We embarked on a journey to create a design system at FreeAgent over 2 years ago. In this blog post I will describe how we structure our design system code and how it’s being used across different codebases.
Technologies we use
We ship our design system code in a few packages:
- A Ruby gem for the Ruby components
- 2 npm packages:
- a design tokens package which contains our visual design atoms as key-value pairs, across a range of technology formats
Ruby components gem
The Ruby gem is structured as a Rails engine which is seamlessly integrated into the main FreeAgent Rails application, as well as the Lookbook Rails application.
To ensure code consistency and quality, we adhere to the official FreeAgent Ruby style guide, and we use Rubocop to lint our code.
We use the ViewComponent framework as it provides conveniences for building cohesive components that are also easy to test in isolation. Our components are purely presentational, with no reliance on business logic which makes them highly reusable.
We use slots frequently as it helps us separate concerns in our components.
For testing, we write Rspec unit tests for each component. An improvement we would like to make in the future is to write tests directly for our component previews.
UI npm package
We structure our CSS using SCSS files for each component, as well as utilities. The SCSS files from this package are then imported into the FreeAgent SCSS files and all built together.
To ensure code quality, we use eslint and stylelint which we run in our CI on each build. We test our Stimulus controllers using Jest.
The consumers for this package are the FreeAgent web application and our Design System documentation website.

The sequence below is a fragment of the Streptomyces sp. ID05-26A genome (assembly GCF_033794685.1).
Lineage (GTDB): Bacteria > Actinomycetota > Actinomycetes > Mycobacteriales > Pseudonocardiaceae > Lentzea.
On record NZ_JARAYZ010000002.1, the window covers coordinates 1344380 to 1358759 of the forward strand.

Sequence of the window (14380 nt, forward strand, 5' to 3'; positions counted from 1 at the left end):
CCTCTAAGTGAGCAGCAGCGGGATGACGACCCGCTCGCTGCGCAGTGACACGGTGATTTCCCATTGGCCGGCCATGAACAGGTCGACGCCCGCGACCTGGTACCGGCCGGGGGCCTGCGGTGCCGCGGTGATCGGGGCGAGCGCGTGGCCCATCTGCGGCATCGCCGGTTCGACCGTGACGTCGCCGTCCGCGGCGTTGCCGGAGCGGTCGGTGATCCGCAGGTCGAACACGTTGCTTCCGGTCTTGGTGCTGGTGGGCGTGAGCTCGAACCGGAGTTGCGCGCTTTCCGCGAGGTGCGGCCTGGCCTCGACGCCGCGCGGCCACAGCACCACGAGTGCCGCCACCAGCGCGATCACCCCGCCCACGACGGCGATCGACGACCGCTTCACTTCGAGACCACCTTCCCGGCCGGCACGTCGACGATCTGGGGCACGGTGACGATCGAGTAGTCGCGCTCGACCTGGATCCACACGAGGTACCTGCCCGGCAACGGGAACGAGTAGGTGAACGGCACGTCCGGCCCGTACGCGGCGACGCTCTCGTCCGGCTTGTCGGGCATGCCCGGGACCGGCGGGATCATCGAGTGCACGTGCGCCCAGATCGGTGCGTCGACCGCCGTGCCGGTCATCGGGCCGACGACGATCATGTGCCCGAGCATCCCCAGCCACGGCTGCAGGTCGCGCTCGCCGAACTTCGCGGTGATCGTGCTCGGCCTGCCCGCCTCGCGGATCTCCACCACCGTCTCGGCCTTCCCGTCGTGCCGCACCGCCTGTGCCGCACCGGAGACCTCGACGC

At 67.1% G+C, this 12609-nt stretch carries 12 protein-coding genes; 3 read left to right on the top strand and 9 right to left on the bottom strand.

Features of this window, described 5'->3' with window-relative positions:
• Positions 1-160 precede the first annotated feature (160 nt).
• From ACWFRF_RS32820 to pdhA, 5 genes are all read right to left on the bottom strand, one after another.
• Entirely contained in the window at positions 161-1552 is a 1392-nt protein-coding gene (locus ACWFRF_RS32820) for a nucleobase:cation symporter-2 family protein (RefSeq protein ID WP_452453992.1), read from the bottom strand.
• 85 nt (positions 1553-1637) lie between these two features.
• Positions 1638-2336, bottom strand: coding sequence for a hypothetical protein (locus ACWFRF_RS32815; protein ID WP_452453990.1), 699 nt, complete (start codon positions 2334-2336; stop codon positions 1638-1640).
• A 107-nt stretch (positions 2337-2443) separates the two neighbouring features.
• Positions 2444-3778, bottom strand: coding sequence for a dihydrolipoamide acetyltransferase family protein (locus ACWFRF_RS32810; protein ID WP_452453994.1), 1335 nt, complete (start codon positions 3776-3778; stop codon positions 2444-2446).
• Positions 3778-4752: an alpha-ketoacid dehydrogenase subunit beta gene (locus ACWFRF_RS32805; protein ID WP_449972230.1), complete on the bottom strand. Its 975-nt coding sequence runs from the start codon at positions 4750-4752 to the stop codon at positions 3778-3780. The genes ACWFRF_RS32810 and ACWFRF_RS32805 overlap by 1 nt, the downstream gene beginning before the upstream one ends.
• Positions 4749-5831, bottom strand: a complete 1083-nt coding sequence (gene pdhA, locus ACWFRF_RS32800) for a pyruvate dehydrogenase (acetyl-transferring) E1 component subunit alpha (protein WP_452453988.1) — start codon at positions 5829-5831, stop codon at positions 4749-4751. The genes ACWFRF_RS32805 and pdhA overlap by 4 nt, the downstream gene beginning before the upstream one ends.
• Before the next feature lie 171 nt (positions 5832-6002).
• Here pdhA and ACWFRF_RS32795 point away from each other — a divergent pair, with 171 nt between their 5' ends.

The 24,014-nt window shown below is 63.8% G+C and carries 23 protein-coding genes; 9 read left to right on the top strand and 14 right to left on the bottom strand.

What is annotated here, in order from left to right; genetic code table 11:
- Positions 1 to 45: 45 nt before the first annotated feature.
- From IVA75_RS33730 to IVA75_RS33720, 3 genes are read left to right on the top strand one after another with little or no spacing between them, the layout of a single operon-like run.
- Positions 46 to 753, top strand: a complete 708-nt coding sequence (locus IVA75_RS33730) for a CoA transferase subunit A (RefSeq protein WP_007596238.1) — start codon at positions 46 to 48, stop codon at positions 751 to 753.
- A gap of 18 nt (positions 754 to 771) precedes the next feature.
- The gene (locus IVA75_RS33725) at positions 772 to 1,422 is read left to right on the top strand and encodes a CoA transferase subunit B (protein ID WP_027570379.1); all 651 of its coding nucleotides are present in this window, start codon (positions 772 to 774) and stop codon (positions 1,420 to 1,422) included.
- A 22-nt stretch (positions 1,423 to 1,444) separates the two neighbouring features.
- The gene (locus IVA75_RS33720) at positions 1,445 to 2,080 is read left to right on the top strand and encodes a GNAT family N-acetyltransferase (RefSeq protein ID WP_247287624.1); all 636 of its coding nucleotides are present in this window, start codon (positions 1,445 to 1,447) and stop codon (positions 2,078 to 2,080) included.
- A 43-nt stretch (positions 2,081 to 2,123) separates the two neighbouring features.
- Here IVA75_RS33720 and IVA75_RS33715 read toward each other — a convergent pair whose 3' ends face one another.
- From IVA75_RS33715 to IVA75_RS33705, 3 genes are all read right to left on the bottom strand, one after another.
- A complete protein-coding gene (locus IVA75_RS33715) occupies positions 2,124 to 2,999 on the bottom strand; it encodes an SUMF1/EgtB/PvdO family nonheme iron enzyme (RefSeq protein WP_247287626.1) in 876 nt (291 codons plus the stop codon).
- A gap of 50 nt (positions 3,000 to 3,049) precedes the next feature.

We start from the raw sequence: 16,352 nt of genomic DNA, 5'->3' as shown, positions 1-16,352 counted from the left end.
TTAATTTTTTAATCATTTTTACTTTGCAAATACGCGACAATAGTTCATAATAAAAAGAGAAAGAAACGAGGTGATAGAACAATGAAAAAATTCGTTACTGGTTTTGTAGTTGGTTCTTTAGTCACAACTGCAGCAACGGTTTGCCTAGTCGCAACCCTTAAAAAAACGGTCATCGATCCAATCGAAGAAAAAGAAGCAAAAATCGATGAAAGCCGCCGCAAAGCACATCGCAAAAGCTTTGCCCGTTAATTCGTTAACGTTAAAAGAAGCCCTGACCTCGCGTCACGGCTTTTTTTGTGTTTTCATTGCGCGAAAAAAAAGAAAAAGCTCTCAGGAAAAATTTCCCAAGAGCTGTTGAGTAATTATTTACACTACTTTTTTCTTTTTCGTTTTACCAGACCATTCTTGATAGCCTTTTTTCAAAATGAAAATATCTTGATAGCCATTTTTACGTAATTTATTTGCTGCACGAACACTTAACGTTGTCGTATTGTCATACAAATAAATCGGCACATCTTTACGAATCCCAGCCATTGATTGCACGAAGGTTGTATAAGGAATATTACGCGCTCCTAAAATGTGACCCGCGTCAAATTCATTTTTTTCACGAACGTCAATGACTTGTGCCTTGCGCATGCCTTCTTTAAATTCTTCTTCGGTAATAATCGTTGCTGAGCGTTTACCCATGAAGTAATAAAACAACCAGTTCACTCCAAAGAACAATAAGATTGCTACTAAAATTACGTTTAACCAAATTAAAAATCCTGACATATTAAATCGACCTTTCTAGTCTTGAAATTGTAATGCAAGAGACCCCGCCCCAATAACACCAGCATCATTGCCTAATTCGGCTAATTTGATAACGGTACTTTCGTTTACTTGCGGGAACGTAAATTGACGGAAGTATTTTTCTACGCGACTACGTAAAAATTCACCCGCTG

Design tokens npm package
According to the W3C Design Tokens Community Group, design tokens are “stylistic pieces of a design system”, such as colours or spacing.
At the moment, this package is only being used in our documentation website because we are in the process of overhauling the way we build and package design tokens so that we can export them straight from our design tool, Figma. This will allow us to have a centralised place where design tokens are defined, and put the control over colours and spacing into the hands of our design team.
The design system consumers
The FreeAgent application
Our main design system consumer is the FreeAgent web application. It uses both the Ruby gem and the UI npm package.
While the Ruby gem is included as an engine and requires no further configuration to “just work”, the UI npm package SASS files are included in the main application one and built together. In the future, we might look at serving up the Design system as a minified file and remove the dependency of building it in the application.
We use Lookbook to view and test our components in isolation, without needing to have an instance of the main application running. During the build process of a component, Lookbook enables us to have a prototype running quickly which helps in discussions with our design colleagues.
We build previews for each component and use the parameters panel to be able to view different variations in one place.
We have a documentation website for our design system which is aimed at designers and engineers working with FreeStyle. This is our design system storefront.
The documentation website uses both the UI npm package as well as the design tokens package. We need the styles and variables from both to accurately display examples of our components.
We version our packages using semantic versioning. We release all packages at once when at least one is updated. This simplifies the release process as there’s just one version to think about across all packages.
Our release process is automated via Github actions which build and release our packages on demand.
We are planning to evolve our design tokens, both from a naming and organisational perspective, so that we can distribute them across all of our products, including multiple websites and our native apps.
At the moment, our components are written in a Rails specific framework. However, in the future we would like to look into creating technology-agnostic versions of our components using web components. This would help with reach, as we could consume them in any web application, for example our marketing website as well.